4. 1 2 Epstein, Jonathan (November 15, 2011). "Occupy Buffalo protesters picket at Baum law office". The Buffalo News. Retrieved November 21, 2011.
  5. 1 2 Nocera, Joseph (October 29, 2011). "What the Costumes Reveal". The New York Times. Retrieved November 21, 2011.
  6. "Manhattan U.S. Attorney Announces Agreement With Mortgage Foreclosure Law Firm To Overhaul Its Practices And Pay $2 Million Fine" (PDF) (Press release). United States Attorney for the Southern District of New York. October 6, 2011. Retrieved November 21, 2011.
  7. Epstein, Jonathan (November 8, 2011). "Foreclosure law firm is battling rule on accuracy". The Buffalo News. Retrieved November 21, 2011.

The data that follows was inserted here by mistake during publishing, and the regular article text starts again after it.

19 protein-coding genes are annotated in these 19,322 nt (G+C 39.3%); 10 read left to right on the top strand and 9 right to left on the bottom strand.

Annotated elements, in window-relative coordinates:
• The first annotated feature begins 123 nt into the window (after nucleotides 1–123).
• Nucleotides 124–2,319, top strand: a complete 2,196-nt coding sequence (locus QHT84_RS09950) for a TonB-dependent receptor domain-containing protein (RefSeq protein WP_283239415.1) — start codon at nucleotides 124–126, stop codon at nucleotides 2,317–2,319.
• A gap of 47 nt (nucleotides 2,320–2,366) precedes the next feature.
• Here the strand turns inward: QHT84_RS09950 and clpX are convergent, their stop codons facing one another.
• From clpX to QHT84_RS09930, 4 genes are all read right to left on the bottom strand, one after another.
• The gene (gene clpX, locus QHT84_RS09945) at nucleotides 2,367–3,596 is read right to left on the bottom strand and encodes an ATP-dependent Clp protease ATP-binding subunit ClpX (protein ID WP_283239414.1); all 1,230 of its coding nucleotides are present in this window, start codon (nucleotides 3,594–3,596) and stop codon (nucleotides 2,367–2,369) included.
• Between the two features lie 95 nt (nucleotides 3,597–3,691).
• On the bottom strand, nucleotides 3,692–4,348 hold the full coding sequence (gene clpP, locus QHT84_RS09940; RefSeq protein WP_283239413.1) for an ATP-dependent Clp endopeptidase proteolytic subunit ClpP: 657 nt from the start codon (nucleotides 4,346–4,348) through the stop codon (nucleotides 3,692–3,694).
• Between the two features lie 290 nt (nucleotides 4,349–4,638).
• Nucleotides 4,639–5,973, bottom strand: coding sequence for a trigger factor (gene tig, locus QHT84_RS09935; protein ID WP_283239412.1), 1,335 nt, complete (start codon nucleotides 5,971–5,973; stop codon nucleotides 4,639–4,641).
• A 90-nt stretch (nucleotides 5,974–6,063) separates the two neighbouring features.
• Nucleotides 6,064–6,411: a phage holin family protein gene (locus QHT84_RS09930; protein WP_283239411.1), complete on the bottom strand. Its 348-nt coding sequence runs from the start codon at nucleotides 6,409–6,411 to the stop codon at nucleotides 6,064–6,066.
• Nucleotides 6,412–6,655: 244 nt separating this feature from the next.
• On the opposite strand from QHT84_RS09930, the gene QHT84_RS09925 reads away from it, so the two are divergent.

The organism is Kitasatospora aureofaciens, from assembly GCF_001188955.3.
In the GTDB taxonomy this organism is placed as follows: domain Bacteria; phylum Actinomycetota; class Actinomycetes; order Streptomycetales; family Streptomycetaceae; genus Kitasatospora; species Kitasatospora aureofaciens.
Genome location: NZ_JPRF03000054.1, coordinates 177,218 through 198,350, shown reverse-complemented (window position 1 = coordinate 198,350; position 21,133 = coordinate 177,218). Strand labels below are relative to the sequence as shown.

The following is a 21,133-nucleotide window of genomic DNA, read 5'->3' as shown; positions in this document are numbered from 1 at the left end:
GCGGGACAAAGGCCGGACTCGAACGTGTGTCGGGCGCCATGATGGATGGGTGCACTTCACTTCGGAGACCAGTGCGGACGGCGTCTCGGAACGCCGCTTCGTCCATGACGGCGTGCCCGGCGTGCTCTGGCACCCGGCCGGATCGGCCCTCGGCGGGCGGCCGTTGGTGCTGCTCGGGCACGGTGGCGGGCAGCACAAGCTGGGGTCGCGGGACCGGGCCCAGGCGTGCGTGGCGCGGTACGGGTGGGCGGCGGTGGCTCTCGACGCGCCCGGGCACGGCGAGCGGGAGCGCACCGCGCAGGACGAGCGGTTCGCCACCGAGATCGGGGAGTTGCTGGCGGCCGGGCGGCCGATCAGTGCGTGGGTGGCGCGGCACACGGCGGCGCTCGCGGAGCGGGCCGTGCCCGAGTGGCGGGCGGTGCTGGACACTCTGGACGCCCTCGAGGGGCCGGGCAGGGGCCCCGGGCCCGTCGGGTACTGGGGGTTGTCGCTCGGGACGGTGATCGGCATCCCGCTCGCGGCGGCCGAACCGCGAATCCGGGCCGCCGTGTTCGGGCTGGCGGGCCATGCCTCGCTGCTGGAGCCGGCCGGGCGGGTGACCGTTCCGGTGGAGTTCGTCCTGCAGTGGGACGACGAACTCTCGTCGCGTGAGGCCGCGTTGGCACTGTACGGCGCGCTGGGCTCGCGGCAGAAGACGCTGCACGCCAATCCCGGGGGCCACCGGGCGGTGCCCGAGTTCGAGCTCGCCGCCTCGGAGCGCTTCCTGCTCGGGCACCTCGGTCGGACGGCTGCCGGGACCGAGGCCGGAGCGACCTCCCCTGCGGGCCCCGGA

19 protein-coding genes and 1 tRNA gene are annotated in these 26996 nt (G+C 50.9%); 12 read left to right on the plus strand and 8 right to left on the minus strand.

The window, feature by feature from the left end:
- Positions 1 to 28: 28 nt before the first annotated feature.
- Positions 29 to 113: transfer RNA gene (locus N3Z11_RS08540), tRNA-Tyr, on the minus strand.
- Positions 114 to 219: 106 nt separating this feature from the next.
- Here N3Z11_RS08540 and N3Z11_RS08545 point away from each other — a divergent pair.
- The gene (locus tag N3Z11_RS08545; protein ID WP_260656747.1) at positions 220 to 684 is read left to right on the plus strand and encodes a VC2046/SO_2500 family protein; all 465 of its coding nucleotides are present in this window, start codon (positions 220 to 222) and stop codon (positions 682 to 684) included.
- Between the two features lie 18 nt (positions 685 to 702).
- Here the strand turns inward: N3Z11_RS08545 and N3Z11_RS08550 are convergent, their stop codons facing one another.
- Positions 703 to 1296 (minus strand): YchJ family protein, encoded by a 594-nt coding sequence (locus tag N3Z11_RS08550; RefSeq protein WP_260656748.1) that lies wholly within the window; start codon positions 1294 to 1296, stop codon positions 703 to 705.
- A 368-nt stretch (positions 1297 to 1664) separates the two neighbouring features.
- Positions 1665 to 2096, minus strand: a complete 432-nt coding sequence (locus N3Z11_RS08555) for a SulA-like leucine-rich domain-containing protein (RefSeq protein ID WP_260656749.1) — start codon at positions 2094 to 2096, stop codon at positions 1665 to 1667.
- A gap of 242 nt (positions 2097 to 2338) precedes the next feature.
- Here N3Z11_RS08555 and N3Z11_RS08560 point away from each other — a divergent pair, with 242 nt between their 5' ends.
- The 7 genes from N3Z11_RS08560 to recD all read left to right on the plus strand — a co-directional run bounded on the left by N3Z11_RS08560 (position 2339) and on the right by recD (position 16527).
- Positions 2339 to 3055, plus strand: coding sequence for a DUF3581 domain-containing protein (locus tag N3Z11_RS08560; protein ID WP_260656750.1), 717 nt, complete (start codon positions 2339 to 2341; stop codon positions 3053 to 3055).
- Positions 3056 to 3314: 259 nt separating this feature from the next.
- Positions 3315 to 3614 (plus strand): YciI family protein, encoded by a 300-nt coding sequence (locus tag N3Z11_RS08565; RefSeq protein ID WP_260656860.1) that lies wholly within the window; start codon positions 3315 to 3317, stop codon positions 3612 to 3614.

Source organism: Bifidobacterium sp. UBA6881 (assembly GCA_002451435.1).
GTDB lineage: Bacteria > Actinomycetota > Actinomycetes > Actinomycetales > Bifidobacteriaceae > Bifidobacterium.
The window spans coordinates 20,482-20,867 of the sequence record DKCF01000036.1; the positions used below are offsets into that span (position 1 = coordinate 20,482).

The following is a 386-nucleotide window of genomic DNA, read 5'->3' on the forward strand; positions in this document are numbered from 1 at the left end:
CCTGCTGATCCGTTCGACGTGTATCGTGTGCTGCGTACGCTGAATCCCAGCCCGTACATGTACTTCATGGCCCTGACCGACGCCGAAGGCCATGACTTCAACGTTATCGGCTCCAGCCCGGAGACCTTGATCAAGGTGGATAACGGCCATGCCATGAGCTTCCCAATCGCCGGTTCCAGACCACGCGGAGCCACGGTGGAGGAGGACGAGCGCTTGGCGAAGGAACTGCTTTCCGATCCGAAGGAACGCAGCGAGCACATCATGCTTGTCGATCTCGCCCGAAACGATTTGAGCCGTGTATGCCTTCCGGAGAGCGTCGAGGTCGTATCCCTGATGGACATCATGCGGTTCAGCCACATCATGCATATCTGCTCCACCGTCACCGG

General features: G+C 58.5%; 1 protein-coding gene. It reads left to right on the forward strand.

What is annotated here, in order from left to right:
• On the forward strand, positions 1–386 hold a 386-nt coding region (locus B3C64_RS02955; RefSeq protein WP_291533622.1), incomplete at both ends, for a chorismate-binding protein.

8. Glynn, Matt (October 30, 2011). "Law firm says party was 'poor taste'". The Buffalo News. Retrieved November 21, 2011.
  9. Morgenson, Gretchen (April 9, 2011). "New York Subpoenas 2 Foreclosure-Related Firms". The New York Times. Retrieved November 21, 2011.
  10. Weidlich, Thomas (November 18, 2011). "Fannie Mae, Freddie Mac Ban Baum Firm From New Foreclosures". Bloomberg News. Retrieved November 21, 2011.
  11. Nocera, Joseph (November 19, 2011). "Baum Weighs In After Uproar". The New York Times. Retrieved November 21, 2011.
  12. Weidlich, Thom (March 22, 2012). "Baum Foreclosure Firm Settles With New York for $4 Million".